That was just the case for us on our first stop in India on our stay in the city of Mumbai (formerly Bombay). First, a little background on the city.
Mumbai is India’s largest city with around 60 million inhabitants: 20 million people and 40 million stray dogs, cows and rats. With over two hundred languages spoken here, you feel as if you are in the center of the world. The city is actually situated on an island overlooking the Arabian Sea and connected to the mainland by a series of bridges. It’s home to beautiful, crumbling architecture from the days of British Raj, and the frenetic cadence that makes the heart of India’s cities beat.
It was also on our taxi ride from the airport that we discovered just how lucky we were to have arrived on this day. It was March 1 and for the people of India, it was the day of one of the liveliest Hindu festivals. It was the day of Holi, the Festival of Colors.
Magic was in the air. As we drove through the slums in route to the city we saw a scene like no other. Everyone was covered in a spectacular array of bright colors. Men with pink hair, women with yellow splashes on their faces and children drowning in blues, reds, greens and purples. On every corner, small stalls sold the vibrant colored gulal powder for a few rupees to be thrown at anyone in range. It was a riot of color as people splashed and sprayed one another in this celebration of the arrival of spring.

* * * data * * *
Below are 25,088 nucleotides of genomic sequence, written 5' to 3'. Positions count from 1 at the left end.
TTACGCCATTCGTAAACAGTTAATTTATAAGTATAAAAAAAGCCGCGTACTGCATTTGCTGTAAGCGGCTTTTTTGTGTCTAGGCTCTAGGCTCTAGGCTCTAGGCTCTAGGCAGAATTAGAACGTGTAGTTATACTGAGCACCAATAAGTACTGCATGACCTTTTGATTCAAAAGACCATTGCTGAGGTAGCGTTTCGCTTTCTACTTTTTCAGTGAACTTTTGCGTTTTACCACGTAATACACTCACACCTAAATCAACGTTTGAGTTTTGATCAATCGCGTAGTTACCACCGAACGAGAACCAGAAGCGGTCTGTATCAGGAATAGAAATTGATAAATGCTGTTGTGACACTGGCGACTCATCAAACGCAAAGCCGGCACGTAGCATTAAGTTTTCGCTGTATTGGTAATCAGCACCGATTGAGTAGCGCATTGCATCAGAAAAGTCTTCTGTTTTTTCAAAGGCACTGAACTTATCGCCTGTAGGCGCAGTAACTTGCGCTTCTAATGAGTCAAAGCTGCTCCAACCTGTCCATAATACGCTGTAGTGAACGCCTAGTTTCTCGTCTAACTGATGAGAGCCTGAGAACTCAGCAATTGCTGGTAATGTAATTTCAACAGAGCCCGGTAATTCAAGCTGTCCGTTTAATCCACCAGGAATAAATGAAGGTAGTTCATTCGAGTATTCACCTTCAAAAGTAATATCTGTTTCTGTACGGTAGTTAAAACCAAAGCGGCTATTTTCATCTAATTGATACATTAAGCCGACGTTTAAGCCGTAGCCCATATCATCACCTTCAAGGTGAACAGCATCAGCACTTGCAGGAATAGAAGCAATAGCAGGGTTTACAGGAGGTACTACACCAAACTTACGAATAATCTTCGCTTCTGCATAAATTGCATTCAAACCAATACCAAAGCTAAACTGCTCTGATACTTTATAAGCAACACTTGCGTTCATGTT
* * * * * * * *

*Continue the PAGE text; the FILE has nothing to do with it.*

There was not a sidewalk, a road or even a cow left untouched. Absolutely everyone was covered in color. By the time we arrived, most of the color throwing had finished up, but glimpses of the Mumbaikers decked out in all their colorful glory amidst jovial shouts of “Happy Holi” and exhubrant dancing in the streets, was quite special.
Looking back, I can’t think of a more proper introduction to our Indian adventure.